Dazed launches an avant-garde beauty vertical
London – Following an extensive Instagram campaign, Dazed Media has launched a virtual world of beauty featuring a range of 3D characters.
Dazed Beauty was first launched on Instagram, teasing experimental beauty content as well as ten 3D avatars, some of whom were modelled on influencers such as Kate Moss, Aweng and Slick Woods. Visitors to its newly launched microsite are then asked to ‘pick their player’ from the digital avatars, or browse beauty content related to the Head, Body, Soul and Community.
The new vertical aims to showcase lesser-seen visions of beauty that, until recently, have been confined to the fringes of Instagram. It also marks a departure from the natural beauty movement, proposing a more multifaceted approach. ‘We wanted to launch with something that allows our audience to imagine the possibilities of digital as a creative medium for beauty, because to us, creativity is beauty,’ says Bunny Kinney, editor-in-chief of Dazed Beauty.
The concept of beauty is increasingly inspired by the digital world, and vice versa. For more, read our macrotrend Algorithmic Beauty.
Weight Watchers overhauls its brand identity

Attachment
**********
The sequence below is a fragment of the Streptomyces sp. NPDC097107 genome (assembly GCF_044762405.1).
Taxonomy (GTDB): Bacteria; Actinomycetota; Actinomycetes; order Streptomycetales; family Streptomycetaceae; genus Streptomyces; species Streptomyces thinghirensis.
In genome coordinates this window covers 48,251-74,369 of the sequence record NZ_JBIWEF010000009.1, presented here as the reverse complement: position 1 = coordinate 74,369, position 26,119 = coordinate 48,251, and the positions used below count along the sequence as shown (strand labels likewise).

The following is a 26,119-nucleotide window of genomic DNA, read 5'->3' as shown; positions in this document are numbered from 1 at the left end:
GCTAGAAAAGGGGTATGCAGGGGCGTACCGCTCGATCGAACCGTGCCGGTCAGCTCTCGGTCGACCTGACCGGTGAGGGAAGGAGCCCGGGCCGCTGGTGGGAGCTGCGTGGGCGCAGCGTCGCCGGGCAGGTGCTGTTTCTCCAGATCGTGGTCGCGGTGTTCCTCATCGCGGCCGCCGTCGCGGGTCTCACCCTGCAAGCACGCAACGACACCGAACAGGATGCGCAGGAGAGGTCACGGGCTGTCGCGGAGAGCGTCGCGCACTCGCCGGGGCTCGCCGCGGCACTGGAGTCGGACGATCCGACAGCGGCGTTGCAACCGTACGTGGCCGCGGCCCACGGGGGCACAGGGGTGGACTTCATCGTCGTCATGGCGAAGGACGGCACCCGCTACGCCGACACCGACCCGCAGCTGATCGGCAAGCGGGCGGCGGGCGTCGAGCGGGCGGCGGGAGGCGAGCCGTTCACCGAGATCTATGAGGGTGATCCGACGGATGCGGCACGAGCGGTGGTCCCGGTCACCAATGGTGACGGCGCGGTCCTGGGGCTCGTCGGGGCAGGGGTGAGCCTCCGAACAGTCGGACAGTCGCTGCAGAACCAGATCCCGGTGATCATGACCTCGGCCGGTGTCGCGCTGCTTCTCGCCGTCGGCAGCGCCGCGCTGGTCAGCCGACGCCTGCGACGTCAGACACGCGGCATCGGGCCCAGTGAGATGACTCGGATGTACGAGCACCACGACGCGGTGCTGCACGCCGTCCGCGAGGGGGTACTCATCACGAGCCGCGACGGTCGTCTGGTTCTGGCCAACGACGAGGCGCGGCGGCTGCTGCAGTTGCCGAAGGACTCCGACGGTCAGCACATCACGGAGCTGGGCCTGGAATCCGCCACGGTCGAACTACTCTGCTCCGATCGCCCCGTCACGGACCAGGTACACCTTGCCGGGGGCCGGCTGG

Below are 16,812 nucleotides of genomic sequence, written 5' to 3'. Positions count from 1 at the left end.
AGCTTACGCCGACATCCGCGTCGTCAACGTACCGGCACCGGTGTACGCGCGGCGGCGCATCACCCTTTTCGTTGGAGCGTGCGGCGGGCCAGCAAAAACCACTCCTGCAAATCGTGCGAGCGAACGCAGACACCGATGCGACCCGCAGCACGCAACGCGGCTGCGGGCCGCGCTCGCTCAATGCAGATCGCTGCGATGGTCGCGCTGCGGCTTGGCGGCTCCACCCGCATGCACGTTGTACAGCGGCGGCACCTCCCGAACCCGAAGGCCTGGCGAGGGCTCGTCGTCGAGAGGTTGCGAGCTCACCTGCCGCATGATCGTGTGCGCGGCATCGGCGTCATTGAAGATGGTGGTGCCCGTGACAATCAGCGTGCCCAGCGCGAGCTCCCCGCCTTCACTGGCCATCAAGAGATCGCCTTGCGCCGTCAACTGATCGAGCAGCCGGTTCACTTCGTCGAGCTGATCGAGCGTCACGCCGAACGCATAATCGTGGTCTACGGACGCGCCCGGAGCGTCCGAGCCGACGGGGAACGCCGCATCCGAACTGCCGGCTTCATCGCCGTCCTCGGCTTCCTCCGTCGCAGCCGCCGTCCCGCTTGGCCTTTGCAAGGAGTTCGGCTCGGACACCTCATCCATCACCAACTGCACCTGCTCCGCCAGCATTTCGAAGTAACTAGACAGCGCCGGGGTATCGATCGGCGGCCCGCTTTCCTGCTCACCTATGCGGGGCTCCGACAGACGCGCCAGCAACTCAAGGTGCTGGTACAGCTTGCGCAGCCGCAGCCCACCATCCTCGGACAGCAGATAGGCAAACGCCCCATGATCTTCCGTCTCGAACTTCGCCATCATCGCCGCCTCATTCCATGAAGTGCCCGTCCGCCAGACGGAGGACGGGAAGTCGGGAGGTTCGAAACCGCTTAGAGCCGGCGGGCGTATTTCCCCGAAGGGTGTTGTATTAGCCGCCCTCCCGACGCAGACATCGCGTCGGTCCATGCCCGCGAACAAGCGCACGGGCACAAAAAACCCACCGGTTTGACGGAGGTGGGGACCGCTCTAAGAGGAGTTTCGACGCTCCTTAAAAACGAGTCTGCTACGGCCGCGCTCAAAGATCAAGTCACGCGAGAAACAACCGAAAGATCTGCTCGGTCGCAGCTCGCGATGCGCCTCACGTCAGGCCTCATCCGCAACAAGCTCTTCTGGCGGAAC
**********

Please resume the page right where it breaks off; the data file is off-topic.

Global – The company has changed its name to WW, amid a shift in focus from weight to wellness.
The brand will no longer be centred on dieting, rather it will be geared towards helping its users learn healthy habits that are not only about food. By providing ‘wellness that works’, WW hopes to be more inclusive and attract people to its customer base who don’t necessarily share the same goal of losing weight.
One of the company’s new initiatives is Wellness Wins, a program that rewards members for food and activities that build healthy habits. Members can then be rewarded with wellness-orientated products and experiences. In addition, WW will remove all artificial sweeteners, colouring, flavouring and preservatives from its food products from January 2019.
In an era of body positivity, brands that were built on weight loss are having to rewrite their mission statements. Weight Watchers is now prioritising wellness as a way to measure healthy living, a theme we explore in Certified Wellness.
Planet Care proposes a solution for microfibres
Slovenia – The start-up has created a filter to catch harmful microfibres from clothing during washing and drying.
According to the brand, when 6kg of synthetics are washed in a washing machine, thousands of microfibres are released into the water stream. These fibres then end up in drinking water, oceans and rivers, and, when ingested, can cause problems such as infertility and poisoning.
Planet Care’s solution is a filter designed to be built into washing machines by appliance producers, and uses a cartridge to catching fibres shed from textiles. While Planet Care is in talks with appliance manufacturers, it also offers an add-on filter for consumers to use in their existing washing machine.
As consumers become more aware of the damaging nature of their laundry habits, appliance brands must consider how their practices can evolve to better protect the environment.
Emirates launches inflight culinary education